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Carvey Ehren R. Maigue, an electrical engineering student at Mapua University, invented a plastic-like material that makes renewable energy from rotting fruits and vegetables. His invention won the first James Dyson Award for Sustainability in 2020, beating a record 1,800 entries from around the world. And now he’s fielding inquiries from electric car manufacturers who are interested in his technology.

Mr. Maigue’s story is about persistence. He first joined the James Dyson Award in 2018 and didn’t even make it past the national level.

In this episode of B-Side, he talks to BusinessWorld reporter Patricia B. Mirasol about his company, AuREUS System Technology, and the commercial applications of his invention: aside from powering electric cars, his technology can be used for window and wall solutions and e-textiles.

“AuREUS is not just an invention, not just a business, but an ecosystem that can positively impact different sectors,” said Mr. Maigue. “You do not need to solve a problem for the world. [Your solution] can be for a person that, for you, means the world.”


Your own mindset can be the biggest roadblock.

According to Mr. Maigue, there is a notion that that inventions made in the Philippines will be wasted, overlooked, or underappreciated. 

“We have to overcome that thinking,” he said. “Even though we are in the Philippines, we do have the talent and caliber to compete and be recognized globally.” 

‘You can think small and come up with something big.’

When Mr. Maigue spoke to students in Cagayan de Oro, one of the pressing questions involved the struggle in finding what to invent. “The task is a bit daunting,” he said. “There are many solutions and many problems: what can you offer? What should you do?”

He suggested finding a problem of a person close to you: what are they struggling with? In farming, are there any tools that might improve what they’re doing? In the kitchen, are there things that might make their work more efficient? There are simple things that are often overlooked, but which can be the starting point to create something better.

“Inventing is a very long process. If the inspiration is something for the benefit of a person very close to you, then that’s already a great motivation to carry on and move forward,” he said. “You can think small and come up with something big.”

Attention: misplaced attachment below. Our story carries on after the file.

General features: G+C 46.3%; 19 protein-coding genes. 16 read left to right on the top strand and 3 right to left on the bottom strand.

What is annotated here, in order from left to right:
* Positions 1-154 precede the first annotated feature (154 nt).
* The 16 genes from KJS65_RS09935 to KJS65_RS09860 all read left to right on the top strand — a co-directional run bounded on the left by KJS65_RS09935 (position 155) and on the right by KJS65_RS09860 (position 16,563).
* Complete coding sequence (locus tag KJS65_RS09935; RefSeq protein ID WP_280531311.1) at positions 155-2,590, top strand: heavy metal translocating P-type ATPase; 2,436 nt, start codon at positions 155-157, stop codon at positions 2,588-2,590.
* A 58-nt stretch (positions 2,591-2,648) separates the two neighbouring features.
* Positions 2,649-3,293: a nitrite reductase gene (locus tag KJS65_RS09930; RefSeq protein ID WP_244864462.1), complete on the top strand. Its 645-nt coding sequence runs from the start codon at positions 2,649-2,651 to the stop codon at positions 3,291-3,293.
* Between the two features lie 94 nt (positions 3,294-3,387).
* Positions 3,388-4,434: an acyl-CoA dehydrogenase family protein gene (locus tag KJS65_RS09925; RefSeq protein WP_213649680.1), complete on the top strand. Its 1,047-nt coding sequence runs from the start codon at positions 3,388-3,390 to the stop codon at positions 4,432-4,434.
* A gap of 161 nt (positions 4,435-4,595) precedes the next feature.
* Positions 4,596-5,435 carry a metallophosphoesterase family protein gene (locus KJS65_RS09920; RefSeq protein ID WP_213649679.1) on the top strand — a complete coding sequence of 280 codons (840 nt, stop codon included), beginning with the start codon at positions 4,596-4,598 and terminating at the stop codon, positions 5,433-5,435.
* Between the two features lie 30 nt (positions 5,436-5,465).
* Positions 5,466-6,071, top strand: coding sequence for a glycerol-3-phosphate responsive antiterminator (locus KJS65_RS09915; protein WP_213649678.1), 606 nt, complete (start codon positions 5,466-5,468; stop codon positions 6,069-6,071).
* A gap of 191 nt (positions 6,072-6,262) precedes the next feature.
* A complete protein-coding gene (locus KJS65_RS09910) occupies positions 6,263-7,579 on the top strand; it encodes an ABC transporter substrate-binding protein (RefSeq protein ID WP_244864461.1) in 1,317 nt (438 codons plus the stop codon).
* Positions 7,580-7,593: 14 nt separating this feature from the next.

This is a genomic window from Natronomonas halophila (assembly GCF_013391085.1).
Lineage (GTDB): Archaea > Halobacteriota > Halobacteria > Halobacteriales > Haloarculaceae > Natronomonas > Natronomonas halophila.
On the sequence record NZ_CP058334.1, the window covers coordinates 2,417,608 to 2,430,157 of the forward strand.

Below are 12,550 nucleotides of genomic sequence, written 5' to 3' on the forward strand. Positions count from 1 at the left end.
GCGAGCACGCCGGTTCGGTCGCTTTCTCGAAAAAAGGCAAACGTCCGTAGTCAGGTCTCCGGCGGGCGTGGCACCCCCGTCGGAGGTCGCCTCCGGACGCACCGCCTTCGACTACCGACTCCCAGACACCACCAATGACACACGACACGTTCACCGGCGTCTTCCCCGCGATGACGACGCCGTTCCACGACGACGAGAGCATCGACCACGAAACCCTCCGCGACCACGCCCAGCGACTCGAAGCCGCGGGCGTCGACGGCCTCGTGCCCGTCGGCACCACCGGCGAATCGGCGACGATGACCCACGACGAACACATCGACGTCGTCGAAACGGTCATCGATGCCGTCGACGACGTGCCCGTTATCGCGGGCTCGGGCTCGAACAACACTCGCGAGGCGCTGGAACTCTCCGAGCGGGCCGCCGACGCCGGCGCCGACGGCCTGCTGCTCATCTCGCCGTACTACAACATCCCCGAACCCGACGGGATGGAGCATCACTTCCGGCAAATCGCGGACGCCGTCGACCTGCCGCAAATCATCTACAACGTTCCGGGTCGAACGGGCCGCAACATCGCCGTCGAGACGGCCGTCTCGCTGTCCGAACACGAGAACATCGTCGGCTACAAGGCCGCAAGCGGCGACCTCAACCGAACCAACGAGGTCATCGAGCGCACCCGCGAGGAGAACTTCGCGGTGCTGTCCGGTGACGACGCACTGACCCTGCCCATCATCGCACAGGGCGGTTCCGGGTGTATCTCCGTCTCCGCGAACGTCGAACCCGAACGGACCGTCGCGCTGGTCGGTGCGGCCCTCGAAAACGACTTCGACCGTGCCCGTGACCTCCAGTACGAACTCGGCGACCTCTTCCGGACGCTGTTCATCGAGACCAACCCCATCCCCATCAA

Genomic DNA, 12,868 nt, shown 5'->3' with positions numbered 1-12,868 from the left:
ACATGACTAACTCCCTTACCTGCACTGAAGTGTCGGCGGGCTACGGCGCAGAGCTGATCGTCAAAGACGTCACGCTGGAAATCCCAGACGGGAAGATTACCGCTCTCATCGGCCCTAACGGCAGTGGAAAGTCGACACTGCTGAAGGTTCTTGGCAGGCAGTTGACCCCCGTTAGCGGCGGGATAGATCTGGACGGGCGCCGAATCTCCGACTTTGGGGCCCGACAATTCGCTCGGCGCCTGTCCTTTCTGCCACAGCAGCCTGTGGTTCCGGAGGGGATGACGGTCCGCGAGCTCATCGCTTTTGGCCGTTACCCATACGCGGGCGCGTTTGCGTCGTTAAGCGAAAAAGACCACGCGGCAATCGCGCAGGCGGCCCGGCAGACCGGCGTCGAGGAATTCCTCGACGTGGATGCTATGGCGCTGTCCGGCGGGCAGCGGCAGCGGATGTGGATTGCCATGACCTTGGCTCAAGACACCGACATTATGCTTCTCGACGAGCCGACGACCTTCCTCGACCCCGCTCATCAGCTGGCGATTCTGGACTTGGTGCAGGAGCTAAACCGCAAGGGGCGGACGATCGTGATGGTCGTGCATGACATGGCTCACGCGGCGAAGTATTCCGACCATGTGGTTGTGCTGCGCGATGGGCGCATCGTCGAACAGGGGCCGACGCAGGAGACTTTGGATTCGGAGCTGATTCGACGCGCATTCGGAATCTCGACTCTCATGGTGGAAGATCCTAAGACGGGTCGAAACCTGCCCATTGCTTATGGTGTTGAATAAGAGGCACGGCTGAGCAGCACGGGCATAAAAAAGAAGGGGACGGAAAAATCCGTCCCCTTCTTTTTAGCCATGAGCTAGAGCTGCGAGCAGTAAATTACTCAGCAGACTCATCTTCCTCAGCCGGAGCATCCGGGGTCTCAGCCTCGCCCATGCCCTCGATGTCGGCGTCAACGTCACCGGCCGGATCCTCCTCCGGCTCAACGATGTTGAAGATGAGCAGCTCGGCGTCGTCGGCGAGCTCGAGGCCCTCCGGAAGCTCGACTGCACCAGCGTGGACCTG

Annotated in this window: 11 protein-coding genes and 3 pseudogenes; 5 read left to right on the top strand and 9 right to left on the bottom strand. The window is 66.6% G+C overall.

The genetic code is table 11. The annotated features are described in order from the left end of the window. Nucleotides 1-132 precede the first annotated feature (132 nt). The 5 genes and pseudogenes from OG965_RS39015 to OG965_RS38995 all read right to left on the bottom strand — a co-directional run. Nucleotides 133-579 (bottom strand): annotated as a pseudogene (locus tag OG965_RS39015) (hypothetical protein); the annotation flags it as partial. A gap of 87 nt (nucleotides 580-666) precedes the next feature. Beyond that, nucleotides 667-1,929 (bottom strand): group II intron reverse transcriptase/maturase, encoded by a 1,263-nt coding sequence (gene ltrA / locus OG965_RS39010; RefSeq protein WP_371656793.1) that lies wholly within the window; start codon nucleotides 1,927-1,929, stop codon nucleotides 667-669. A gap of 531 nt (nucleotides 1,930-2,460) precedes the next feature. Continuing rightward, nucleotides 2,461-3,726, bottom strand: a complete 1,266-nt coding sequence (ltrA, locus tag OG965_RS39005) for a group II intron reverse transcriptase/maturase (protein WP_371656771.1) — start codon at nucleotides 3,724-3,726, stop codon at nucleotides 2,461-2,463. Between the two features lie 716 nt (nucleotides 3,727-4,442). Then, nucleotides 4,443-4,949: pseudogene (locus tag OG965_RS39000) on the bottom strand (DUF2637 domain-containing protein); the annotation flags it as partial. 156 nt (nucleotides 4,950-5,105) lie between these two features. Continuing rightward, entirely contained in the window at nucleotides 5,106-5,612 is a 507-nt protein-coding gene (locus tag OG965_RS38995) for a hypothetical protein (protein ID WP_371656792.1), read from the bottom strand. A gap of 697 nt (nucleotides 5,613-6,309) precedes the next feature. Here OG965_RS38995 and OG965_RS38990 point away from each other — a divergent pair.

Don’t fall in love with your product, fall in love with solving the problem.

Mr. Maigue shared the three principles he learned from his inventor journey:

1. Do not box yourself to a specific industry, as inspiration can come from other fields.

“One of my inspirations came from something I saw in a pub. Had I boxed myself in, I wouldn’t have been able to converge different inspirations to create what I created.”

2. Inventing is not a 9-to-5 career but a 24/7 lifestyle.

“There’s this disconnect that—if you want to invent something—you either need a stable job, or else pursue the path of an inventor in the hopes of hitting the jackpot eventually,” he said. “You can be a baker or a musician: be open to the ideas that pop up, and create something new from there.”

3. Self-acceptance is part of the journey. Acknowledging defects and imperfections will allow you to make things better.

“By accepting your flaws and your invention’s flaws, you can remove the bias of being in love with your invention. Be in love [instead] with solving the problem you want your invention to solve.”

This B-Side episode was recorded remotely on Dec. 16, 2020. Produced by Nina M. DiazPaolo L. Lopez, and Sam L. Marcelo.

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